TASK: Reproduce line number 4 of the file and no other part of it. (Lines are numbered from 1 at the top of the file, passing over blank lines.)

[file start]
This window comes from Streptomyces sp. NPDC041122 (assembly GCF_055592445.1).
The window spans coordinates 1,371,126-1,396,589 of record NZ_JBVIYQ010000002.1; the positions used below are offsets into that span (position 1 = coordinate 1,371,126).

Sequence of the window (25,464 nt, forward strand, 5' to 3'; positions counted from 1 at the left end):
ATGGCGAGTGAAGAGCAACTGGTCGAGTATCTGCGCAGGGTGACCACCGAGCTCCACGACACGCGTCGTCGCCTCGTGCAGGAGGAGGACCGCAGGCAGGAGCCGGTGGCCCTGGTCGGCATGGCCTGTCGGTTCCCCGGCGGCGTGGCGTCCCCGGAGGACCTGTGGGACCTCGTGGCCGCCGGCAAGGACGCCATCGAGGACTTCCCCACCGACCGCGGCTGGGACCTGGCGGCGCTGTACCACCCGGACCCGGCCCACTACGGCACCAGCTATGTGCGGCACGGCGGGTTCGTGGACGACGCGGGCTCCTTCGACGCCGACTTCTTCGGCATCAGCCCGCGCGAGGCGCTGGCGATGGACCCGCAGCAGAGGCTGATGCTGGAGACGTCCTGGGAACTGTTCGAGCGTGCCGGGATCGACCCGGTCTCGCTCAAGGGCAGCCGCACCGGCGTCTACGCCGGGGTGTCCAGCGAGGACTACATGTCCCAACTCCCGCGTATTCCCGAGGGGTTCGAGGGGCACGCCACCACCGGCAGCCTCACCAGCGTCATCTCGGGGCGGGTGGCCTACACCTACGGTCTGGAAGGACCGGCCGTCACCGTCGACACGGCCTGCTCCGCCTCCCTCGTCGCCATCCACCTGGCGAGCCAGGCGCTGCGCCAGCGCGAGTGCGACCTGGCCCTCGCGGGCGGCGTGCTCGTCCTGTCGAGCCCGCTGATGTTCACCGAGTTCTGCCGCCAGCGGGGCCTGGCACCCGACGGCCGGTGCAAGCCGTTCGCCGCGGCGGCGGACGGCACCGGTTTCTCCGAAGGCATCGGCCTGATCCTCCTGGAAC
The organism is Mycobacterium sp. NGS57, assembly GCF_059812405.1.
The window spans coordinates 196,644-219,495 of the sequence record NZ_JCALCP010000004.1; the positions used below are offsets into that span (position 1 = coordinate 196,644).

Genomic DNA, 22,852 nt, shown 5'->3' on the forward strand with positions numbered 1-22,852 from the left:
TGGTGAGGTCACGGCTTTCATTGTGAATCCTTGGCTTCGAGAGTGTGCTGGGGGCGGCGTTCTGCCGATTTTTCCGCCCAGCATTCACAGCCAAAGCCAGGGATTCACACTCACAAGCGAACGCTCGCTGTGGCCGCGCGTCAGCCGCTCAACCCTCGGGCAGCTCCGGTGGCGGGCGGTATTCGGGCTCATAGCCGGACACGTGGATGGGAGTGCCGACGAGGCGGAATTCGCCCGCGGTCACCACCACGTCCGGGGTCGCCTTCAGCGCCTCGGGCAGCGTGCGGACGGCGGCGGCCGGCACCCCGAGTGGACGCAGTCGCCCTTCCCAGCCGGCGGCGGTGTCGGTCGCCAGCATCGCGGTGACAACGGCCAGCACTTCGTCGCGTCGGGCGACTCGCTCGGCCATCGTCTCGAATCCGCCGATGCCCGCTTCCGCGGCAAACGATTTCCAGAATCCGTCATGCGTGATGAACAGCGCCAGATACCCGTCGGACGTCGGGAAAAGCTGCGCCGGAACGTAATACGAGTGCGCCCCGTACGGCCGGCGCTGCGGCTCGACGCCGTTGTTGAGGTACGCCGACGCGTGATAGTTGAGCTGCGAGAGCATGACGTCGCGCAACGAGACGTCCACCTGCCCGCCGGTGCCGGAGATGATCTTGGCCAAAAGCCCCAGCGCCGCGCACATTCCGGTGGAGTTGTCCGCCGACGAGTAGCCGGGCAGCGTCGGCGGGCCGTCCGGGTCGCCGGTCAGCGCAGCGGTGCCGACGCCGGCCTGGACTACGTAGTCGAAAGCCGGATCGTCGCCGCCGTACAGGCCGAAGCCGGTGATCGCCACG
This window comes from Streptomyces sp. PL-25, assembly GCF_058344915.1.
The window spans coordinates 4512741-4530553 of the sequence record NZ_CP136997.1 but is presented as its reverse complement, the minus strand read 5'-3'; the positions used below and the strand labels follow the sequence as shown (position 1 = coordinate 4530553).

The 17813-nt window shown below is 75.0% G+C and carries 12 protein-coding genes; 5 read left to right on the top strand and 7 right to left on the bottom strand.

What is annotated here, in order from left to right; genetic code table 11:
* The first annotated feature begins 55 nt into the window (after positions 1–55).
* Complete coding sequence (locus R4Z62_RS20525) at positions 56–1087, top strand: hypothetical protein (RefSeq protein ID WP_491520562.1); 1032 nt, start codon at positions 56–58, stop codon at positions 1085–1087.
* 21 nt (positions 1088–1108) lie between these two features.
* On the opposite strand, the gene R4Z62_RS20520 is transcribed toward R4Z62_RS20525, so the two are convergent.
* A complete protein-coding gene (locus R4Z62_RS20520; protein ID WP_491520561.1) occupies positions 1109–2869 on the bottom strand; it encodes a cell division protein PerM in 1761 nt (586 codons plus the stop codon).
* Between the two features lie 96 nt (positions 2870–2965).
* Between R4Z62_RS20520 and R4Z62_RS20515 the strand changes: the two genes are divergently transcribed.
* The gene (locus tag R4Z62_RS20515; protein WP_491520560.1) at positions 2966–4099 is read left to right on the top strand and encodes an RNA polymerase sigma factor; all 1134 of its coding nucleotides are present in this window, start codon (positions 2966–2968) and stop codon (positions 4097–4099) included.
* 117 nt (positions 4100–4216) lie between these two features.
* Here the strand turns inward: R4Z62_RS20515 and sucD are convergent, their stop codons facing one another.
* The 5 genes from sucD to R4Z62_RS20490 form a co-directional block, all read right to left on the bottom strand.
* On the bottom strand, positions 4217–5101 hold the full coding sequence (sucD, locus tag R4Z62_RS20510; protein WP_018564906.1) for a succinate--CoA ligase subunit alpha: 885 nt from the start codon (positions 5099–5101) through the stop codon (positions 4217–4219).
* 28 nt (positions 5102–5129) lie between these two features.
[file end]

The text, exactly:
ATGGCGAGTGAAGAGCAACTGGTCGAGTATCTGCGCAGGGTGACCACCGAGCTCCACGACACGCGTCGTCGCCTCGTGCAGGAGGAGGACCGCAGGCAGGAGCCGGTGGCCCTGGTCGGCATGGCCTGTCGGTTCCCCGGCGGCGTGGCGTCCCCGGAGGACCTGTGGGACCTCGTGGCCGCCGGCAAGGACGCCATCGAGGACTTCCCCACCGACCGCGGCTGGGACCTGGCGGCGCTGTACCACCCGGACCCGGCCCACTACGGCACCAGCTATGTGCGGCACGGCGGGTTCGTGGACGACGCGGGCTCCTTCGACGCCGACTTCTTCGGCATCAGCCCGCGCGAGGCGCTGGCGATGGACCCGCAGCAGAGGCTGATGCTGGAGACGTCCTGGGAACTGTTCGAGCGTGCCGGGATCGACCCGGTCTCGCTCAAGGGCAGCCGCACCGGCGTCTACGCCGGGGTGTCCAGCGAGGACTACATGTCCCAACTCCCGCGTATTCCCGAGGGGTTCGAGGGGCACGCCACCACCGGCAGCCTCACCAGCGTCATCTCGGGGCGGGTGGCCTACACCTACGGTCTGGAAGGACCGGCCGTCACCGTCGACACGGCCTGCTCCGCCTCCCTCGTCGCCATCCACCTGGCGAGCCAGGCGCTGCGCCAGCGCGAGTGCGACCTGGCCCTCGCGGGCGGCGTGCTCGTCCTGTCGAGCCCGCTGATGTTCACCGAGTTCTGCCGCCAGCGGGGCCTGGCACCCGACGGCCGGTGCAAGCCGTTCGCCGCGGCGGCGGACGGCACCGGTTTCTCCGAAGGCATCGGCCTGATCCTCCTGGAAC